While Cambodia enjoys relative stability and is one of the prominent countries in the region, political life is tightly controlled under the premiership of Prime Minister Hun Sen, who has been in power since 1985. The main opposition party has been banned, with one leader in exile and another accused of trying to overthrow the government. Local organisations, community leaders, independent media and human rights defenders are viewed as a threat. They face violence, arrest and intimidation. Online activities are also being restricted by increased surveillance and censorship. This infringes on people’s rights to freedom of speech and privacy.
Cambodia boasts large areas of untouched forest, abundant in natural resources and biodiversity. However, because authorities can make huge profits, the land is being sold off to investors and the country has one of the highest deforestation rates in the world. Since 2001, Cambodia has lost around 24 percent of its tree cover. The forests have been home to Indigenous people who have protected it for generations. Now they find themselves at the centre of disputes and legal battles for ownership of their ancestral land.
Within the country women remain hugely underrepresented. The conservative culture is male led. Women are viewed as submissive. Their skills are valued below those of men. Parents do not encourage their daughters to get a higher education as they see their role as caring for children and looking after the home. Despite this, change is happening, particularly among young people. There is increasing evidence of women organising themselves to protect forests and campaign for equal rights. However, they face the double challenge of powerful companies and political will, in addition to gender stereotypes and cultural traditions.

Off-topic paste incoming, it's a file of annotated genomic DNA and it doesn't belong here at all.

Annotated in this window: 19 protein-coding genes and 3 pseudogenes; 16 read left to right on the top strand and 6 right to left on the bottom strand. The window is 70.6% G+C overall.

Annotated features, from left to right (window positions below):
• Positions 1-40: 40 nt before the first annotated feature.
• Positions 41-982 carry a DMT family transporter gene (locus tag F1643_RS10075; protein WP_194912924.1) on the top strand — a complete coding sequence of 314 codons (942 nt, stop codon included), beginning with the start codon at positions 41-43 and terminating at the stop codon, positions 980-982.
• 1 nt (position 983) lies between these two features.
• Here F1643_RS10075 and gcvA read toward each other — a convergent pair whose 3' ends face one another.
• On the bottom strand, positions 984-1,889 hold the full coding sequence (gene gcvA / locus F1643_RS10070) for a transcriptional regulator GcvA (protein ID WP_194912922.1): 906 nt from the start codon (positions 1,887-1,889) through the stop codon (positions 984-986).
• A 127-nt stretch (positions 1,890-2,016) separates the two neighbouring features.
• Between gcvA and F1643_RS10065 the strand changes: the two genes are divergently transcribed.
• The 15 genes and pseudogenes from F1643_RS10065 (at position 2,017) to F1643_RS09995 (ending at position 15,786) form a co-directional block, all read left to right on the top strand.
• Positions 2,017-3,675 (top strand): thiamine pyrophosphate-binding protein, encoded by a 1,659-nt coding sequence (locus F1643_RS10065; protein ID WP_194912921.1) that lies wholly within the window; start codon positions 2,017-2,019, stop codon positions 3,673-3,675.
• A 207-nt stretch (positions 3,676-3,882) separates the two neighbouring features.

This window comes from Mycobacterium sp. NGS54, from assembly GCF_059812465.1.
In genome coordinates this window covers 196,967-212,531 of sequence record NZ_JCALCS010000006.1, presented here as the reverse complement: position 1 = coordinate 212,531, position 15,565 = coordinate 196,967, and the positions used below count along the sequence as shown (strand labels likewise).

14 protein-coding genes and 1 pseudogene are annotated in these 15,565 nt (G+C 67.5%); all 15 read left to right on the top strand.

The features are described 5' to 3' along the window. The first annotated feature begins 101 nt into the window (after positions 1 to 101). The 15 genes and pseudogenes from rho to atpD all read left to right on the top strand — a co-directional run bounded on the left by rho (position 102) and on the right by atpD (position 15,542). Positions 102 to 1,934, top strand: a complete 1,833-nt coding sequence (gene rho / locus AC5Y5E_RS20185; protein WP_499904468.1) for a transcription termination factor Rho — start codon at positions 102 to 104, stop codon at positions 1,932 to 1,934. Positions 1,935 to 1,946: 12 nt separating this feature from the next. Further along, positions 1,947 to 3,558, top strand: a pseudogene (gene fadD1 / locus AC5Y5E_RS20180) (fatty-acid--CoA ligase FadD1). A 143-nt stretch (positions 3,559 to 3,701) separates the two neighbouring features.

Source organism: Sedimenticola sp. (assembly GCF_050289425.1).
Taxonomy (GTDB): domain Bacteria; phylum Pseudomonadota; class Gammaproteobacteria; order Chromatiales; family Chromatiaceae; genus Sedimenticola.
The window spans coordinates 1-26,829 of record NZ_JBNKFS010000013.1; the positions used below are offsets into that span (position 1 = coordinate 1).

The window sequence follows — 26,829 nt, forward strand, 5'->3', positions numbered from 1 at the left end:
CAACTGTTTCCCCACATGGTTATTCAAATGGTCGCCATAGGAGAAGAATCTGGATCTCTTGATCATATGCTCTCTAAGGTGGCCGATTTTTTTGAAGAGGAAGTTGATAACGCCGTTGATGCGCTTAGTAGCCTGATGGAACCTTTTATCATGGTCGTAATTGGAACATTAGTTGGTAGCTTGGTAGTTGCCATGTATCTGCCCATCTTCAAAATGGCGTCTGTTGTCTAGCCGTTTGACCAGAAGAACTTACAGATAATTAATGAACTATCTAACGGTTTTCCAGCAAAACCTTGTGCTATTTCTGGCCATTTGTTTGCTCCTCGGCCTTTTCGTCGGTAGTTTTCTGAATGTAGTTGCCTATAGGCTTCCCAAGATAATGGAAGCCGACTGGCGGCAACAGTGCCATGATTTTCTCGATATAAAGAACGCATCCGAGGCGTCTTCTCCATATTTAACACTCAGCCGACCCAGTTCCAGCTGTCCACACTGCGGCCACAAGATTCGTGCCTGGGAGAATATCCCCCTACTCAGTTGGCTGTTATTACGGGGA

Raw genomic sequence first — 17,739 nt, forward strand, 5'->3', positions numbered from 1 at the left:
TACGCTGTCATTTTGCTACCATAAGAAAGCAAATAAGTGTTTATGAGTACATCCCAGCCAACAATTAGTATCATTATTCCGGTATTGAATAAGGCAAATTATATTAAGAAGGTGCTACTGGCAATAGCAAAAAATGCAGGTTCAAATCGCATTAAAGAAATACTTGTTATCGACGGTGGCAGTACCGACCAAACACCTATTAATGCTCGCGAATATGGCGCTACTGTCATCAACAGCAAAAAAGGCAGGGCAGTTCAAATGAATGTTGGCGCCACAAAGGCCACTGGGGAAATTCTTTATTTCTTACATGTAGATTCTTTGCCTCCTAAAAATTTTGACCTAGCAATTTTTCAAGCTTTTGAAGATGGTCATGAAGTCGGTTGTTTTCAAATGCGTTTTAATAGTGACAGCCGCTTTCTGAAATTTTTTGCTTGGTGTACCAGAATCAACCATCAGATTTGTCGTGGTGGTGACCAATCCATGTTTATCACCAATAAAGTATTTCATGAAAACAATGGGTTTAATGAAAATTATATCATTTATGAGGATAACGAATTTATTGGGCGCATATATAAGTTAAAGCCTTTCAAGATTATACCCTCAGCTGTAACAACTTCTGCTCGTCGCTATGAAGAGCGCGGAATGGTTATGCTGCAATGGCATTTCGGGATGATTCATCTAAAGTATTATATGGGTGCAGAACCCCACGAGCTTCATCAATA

How we’re responding
Educating on rights
We and our partners have been working with Indigenous communities and human rights defenders to increase their knowledge of the law and their rights. We’ve trained them in advocacy and how to communicate effectively with powerholders to ensure those rights are respected. This includes how to use digital tools safely to capture evidence of land grabbing.
Securing land titles
Through our projects we’ve seen over 400 families secure land titles for where they live. Community forestry committees have been strengthened. More and more women and young people are starting to get involved as they see that they have a role to play in protecting their homes and livelihoods.
Supporting women rights defenders
Cord has worked with over 100 women human rights defenders since 2015, strengthening them in peacebuilding, leadership and non-violent advocacy. Cord is also working with organisations and networks to improve gender mainstreaming, creating a safe and enabling environment for women’s voices to be heard.
Keeping people safe
Human rights and healthy democracy depend on the freedoms of association, assembly, and expression. Without these rights Cambodian citizens are unable to bring about societal change or hold duty-bearers’ violators to account. Cord is training human rights organisations and activists to navigate this difficult landscape. We are helping them to carry out their vital work whilst staying safe, online and offline.
Hope on the horizon
Thousands of families around the world face the threat of losing their land, and with it, their homes and means to survive. But hope is uniting these poor communities; they are rising up against injustice. And you can stand shoulder to shoulder with them.